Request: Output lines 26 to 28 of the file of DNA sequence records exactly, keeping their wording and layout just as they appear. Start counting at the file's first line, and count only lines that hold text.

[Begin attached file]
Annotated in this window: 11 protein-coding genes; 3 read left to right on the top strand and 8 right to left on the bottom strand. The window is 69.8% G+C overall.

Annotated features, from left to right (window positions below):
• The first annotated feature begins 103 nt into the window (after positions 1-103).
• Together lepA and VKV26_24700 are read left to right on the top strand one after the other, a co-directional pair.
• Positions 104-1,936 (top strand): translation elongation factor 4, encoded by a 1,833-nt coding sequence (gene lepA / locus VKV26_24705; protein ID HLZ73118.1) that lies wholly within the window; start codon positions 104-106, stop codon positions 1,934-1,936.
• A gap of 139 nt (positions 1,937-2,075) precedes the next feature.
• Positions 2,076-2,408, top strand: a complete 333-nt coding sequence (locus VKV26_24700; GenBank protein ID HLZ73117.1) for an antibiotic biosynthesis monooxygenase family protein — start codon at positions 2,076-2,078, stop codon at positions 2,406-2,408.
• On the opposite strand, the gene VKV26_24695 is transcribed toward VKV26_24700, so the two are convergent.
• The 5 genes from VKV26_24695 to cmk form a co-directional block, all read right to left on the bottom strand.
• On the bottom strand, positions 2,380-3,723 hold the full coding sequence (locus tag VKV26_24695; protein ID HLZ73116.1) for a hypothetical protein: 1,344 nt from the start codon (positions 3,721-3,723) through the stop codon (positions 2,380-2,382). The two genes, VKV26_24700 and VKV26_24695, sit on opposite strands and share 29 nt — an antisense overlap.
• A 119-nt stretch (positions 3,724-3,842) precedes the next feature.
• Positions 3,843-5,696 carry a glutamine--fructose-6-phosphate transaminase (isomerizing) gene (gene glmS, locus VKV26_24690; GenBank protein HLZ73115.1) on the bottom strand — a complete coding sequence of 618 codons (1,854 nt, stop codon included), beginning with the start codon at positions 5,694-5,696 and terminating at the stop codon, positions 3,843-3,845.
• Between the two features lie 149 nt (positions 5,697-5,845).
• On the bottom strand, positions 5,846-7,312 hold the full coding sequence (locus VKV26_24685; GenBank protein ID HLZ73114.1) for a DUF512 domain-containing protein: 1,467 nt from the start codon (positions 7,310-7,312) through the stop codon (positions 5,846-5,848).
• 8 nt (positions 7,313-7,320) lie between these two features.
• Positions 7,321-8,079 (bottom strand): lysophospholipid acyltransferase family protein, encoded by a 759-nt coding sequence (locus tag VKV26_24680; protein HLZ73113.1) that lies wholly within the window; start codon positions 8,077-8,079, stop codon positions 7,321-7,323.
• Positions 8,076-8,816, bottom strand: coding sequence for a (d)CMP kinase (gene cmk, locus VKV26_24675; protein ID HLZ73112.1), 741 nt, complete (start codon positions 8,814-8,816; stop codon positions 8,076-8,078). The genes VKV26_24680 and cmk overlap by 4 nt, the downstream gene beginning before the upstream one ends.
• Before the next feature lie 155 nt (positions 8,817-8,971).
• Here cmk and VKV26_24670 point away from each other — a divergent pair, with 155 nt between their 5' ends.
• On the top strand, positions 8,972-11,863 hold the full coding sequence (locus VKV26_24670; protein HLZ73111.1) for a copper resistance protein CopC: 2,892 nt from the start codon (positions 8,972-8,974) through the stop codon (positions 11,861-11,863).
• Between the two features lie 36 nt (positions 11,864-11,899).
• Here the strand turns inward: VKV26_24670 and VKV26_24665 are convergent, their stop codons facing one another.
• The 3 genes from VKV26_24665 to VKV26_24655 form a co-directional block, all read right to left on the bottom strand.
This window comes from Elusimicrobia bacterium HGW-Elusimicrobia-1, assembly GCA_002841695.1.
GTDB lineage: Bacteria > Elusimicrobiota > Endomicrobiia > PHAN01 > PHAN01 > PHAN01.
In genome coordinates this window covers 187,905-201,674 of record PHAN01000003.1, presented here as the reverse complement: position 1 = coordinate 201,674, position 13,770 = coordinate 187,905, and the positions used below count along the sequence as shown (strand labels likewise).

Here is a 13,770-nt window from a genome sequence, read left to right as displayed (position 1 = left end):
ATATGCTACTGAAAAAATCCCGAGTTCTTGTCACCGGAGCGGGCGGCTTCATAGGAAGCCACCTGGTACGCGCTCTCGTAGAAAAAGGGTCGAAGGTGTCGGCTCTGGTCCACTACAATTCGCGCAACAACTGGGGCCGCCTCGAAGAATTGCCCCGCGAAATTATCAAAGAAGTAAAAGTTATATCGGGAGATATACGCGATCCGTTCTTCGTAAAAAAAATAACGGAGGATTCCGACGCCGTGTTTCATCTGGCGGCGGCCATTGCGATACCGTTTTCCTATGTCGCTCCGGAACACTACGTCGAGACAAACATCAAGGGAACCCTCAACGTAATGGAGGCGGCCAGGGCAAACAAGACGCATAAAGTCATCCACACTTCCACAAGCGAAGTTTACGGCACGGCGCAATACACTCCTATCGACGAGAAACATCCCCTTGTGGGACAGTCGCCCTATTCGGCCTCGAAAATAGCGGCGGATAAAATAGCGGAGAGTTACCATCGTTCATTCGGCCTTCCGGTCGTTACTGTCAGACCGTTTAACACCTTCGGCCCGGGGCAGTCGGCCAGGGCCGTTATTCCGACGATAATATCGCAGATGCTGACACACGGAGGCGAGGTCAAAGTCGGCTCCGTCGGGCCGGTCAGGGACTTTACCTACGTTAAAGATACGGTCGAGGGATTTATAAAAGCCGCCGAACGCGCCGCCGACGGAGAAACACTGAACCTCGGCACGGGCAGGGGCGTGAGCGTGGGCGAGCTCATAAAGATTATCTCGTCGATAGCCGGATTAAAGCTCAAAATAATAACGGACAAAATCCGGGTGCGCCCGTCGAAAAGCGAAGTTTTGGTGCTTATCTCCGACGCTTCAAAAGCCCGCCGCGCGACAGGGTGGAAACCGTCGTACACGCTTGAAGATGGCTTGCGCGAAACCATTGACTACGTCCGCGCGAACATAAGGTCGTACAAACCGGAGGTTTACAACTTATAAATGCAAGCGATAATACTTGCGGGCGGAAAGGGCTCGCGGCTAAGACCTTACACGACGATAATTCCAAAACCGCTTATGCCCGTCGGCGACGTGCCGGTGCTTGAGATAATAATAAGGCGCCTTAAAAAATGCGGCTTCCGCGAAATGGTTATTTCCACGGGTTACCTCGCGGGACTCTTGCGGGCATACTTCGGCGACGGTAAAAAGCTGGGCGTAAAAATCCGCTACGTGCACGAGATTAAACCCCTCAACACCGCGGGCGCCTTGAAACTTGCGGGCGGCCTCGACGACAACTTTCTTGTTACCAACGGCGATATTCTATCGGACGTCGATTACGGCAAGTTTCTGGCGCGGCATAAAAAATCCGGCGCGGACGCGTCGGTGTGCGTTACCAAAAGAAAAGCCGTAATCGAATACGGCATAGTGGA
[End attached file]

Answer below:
In genome coordinates this window covers 187,905-201,674 of record PHAN01000003.1, presented here as the reverse complement: position 1 = coordinate 201,674, position 13,770 = coordinate 187,905, and the positions used below count along the sequence as shown (strand labels likewise).

Here is a 13,770-nt window from a genome sequence, read left to right as displayed (position 1 = left end):
ATATGCTACTGAAAAAATCCCGAGTTCTTGTCACCGGAGCGGGCGGCTTCATAGGAAGCCACCTGGTACGCGCTCTCGTAGAAAAAGGGTCGAAGGTGTCGGCTCTGGTCCACTACAATTCGCGCAACAACTGGGGCCGCCTCGAAGAATTGCCCCGCGAAATTATCAAAGAAGTAAAAGTTATATCGGGAGATATACGCGATCCGTTCTTCGTAAAAAAAATAACGGAGGATTCCGACGCCGTGTTTCATCTGGCGGCGGCCATTGCGATACCGTTTTCCTATGTCGCTCCGGAACACTACGTCGAGACAAACATCAAGGGAACCCTCAACGTAATGGAGGCGGCCAGGGCAAACAAGACGCATAAAGTCATCCACACTTCCACAAGCGAAGTTTACGGCACGGCGCAATACACTCCTATCGACGAGAAACATCCCCTTGTGGGACAGTCGCCCTATTCGGCCTCGAAAATAGCGGCGGATAAAATAGCGGAGAGTTACCATCGTTCATTCGGCCTTCCGGTCGTTACTGTCAGACCGTTTAACACCTTCGGCCCGGGGCAGTCGGCCAGGGCCGTTATTCCGACGATAATATCGCAGATGCTGACACACGGAGGCGAGGTCAAAGTCGGCTCCGTCGGGCCGGTCAGGGACTTTACCTACGTTAAAGATACGGTCGAGGGATTTATAAAAGCCGCCGAACGCGCCGCCGACGGAGAAACACTGAACCTCGGCACGGGCAGGGGCGTGAGCGTGGGCGAGCTCATAAAGATTATCTCGTCGATAGCCGGATTAAAGCTCAAAATAATAACGGACAAAATCCGGGTGCGCCCGTCGAAAAGCGAAGTTTTGGTGCTTATCTCCGACGCTTCAAAAGCCCGCCGCGCGACAGGGTGGAAACCGTCGTACACGCTTGAAGATGGCTTGCGCGAAACCATTGACTACGTCCGCGCGAACATAAGGTCGTACAAACCGGAGGTTTACAACTTATAAATGCAAGCGATAATACTTGCGGGCGGAAAGGGCTCGCGGCTAAGACCTTACACGACGATAATTCCAAAACCGCTTATGCCCGTCGGCGACGTGCCGGTGCTTGAGATAATAATAAGGCGCCTTAAAAAATGCGGCTTCCGCGAAATGGTTATTTCCACGGGTTACCTCGCGGGACTCTTGCGGGCATACTTCGGCGACGGTAAAAAGCTGGGCGTAAAAATCCGCTACGTGCACGAGATTAAACCCCTCAACACCGCGGGCGCCTTGAAACTTGCGGGCGGCCTCGACGACAACTTTCTTGTTACCAACGGCGATATTCTATCGGACGTCGATTACGGCAAGTTTCTGGCGCGGCATAAAAAATCCGGCGCGGACGCGTCGGTGTGCGTTACCAAAAGAAAAGCCGTAATCGAATACGGCATAGTGGA